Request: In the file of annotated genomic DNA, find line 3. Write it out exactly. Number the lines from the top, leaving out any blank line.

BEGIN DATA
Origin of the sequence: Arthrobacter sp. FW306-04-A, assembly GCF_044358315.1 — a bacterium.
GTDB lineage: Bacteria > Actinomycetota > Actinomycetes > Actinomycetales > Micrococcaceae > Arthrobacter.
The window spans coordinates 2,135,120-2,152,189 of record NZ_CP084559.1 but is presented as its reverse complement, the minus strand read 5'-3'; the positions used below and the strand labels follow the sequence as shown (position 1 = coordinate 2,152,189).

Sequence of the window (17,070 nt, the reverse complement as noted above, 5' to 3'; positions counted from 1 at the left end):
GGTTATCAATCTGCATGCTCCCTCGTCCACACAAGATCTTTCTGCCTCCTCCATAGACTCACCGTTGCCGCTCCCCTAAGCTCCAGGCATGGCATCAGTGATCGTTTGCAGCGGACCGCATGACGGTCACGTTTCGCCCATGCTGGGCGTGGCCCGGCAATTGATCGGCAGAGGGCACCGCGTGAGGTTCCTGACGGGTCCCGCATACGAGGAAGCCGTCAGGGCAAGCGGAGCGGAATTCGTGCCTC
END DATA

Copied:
The window spans coordinates 2,135,120-2,152,189 of record NZ_CP084559.1 but is presented as its reverse complement, the minus strand read 5'-3'; the positions used below and the strand labels follow the sequence as shown (position 1 = coordinate 2,152,189).